Reznik makes a big fuss over the fact that it may have been Preobrazhensky who likely authored most of the Declaration of 46 of October 15, 1923, widely considered as the founding document of the Left Opposition. But this is, though not uninteresting from the standpoint of the historical record, not consequential for our assessment of the politics of the opposition, or of Trotsky’s role in the Declaration of the 46. Trotsky was sick at the time, and Preobrazhensky was one of his closest comrades-in-arms. It would have been only logical for the latter to draft the Declaration, just as many important opposition documents were co-written, or written entirely by other leading oppositionists.
However, politically speaking, there is no question that the Declaration was a statement of the politics that were associated, first and foremost, with Leon Trotsky. It was, in its main outline, based on a long letter by Trotsky to the Central Committee and the Central Control Commission from October 8. The official response by the majority leadership to the Declaration of the 46, which Reznik conveniently omits from his account, likewise acknowledged the centrality of Trotsky to the opposition. It included a special subsection entitled “The Declaration of the 46 supporters of cde. Trotsky,” stating that “cde. Trotsky has become the center around which all enemies of the main cadres of the party are gathering.”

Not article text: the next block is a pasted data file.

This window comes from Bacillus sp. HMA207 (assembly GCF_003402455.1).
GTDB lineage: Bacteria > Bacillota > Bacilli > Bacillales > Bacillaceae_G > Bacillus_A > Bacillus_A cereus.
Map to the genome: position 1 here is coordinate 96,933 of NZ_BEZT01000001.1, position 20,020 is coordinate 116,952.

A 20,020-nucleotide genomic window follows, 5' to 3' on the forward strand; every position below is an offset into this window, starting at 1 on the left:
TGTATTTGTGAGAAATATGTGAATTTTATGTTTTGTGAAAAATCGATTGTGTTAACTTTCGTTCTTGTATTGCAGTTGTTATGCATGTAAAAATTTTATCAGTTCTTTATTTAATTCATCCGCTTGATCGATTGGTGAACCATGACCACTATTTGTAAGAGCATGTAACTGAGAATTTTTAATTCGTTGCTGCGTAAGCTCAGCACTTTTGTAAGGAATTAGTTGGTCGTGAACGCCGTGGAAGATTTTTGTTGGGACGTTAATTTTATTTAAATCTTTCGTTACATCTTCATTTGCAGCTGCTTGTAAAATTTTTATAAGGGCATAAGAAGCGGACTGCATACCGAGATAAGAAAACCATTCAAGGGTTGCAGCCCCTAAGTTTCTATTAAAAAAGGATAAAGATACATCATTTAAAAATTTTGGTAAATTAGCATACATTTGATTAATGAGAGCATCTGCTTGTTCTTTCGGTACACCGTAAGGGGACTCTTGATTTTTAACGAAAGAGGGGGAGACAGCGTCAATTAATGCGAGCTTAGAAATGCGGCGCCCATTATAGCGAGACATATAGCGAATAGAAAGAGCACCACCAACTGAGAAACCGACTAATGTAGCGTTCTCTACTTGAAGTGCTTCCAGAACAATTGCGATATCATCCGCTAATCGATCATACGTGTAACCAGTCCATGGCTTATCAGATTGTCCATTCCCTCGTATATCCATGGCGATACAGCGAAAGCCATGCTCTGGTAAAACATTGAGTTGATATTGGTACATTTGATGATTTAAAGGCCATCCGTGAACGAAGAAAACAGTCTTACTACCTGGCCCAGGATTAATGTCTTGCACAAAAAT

Particularly striking about Reznik’s attempts to minimize the role of Trotsky is his simultaneous elevation of the Democratic Centralists, led by Timofei Sapronov, who dominated, according to Reznik, the opposition in the city of Perm, and with whose views Reznik clearly sympathizes. The Democratic Centralists indeed formed a sizeable minority of the signatories of the Declaration of 46, and included notable figures like Nikolai Osinsky and Yakov Drobnis. It is also true that there were significant political differences between Sapronov and Trotsky. Above all, Sapronov was proceeding from a largely national standpoint in this analysis of the revolution in Russia, focussing almost entirely on the question of inner-party democracy and, to a lesser extent, economic policy. However, it is misleading and wrong to ascribe to Sapronov and his views a role anywhere close to that of Trotsky. Already, by 1926, Sapronov and his supporters had broken with the Left Opposition on the grounds that a new party had to be built, in order to complete a new social revolution in the USSR, which Sapronov came to describe as a “petty bourgeois dictatorship” over the working class.